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  3. mouseee

    mouseee · Well-Known Member

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    Great start... I presume as you've read lots on the forum you will keep testing rather than follow the advice! I'm never sure how we are supposed to manage our BG with guess work.

    I had dodgy eyes for a few weeks at the time of diagnosis but they resumed normal service eventually.
     
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  4. Alexandra100

    Alexandra100 Prefer not to say · Well-Known Member

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    @Mrs HJG it sounds to me as if you are doing a great job, despite getting inadequate support. You probably already know more about coping with diabetes than 99% of NHS personnel! As you can't read comfortably at present, how about listening? Dr Richard K Bernstein is a great authority on Diabetes, both 1 & 2, and has posted umpteen videos on Youtube. The visual element is just him talking, so of no importance. Here is one:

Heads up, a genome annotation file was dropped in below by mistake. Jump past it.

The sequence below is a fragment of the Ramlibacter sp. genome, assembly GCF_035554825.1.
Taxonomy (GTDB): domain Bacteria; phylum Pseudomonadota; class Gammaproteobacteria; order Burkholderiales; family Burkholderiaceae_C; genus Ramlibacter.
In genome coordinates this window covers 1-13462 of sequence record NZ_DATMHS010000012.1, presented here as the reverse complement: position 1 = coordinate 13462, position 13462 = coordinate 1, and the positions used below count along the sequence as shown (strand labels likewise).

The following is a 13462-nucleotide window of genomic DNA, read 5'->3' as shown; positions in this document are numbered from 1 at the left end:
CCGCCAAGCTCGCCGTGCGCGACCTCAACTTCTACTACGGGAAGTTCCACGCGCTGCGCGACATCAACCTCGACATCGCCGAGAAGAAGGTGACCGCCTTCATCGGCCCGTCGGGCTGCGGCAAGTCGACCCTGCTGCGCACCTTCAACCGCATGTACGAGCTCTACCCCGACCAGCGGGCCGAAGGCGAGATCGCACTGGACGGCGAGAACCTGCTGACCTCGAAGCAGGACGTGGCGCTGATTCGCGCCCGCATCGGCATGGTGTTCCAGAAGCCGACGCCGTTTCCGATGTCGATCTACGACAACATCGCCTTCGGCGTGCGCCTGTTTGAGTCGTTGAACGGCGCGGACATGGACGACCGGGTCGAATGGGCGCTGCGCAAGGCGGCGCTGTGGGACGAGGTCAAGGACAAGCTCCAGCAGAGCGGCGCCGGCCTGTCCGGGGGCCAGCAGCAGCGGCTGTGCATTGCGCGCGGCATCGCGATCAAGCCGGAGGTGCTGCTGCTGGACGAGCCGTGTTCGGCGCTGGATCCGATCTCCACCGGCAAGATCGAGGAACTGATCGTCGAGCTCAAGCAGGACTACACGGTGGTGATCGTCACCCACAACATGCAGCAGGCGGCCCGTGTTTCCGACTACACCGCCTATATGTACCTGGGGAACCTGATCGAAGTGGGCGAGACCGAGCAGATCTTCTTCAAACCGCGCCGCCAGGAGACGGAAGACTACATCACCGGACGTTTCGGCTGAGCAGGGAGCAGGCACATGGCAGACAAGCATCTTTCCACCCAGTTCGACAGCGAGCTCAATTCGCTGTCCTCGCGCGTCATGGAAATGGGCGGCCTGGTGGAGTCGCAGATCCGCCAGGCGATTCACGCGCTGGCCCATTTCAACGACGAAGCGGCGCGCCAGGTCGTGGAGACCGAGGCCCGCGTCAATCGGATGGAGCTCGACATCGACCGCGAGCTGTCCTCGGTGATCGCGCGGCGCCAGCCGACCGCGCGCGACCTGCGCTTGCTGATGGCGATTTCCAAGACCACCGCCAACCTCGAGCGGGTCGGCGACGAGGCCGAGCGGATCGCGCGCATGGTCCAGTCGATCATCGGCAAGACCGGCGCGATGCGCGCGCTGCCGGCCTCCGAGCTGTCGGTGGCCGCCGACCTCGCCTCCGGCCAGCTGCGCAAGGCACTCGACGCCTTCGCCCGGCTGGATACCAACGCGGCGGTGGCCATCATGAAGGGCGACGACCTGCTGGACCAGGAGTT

To find other talks relevant to your concerns, just go to Youtube and write them (or get someone else to write them) in to the search bar. You must type in the Dr Richard K. Bernstein (or copy and paste this) as there are other Dr Bernsteins on Youtube.
    Good luck!
     
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  5. Mrs HJG

    Mrs HJG LADA · Well-Known Member

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    Thank you @Ronancastled @mouseee and @Alexandra100 :) I'm a complete control freak and feel I need to know everything NOW, this diagnosis has been a complete shock, so I've got to adjust way more than my eating habits.

    I've decided that I will measure my BG 2hrs after tea from now on, as breakfast and lunch are pretty standard and have worked out OK, but as I get a bit more adventurous/brave with my food, I want to be able to make sure I am not drifting into the no-go zone, and I'll know if what I've eaten is a good option for another time. Hope this is as sensible/useful as I think it will be. Better suggestions from the wise are more than welcome.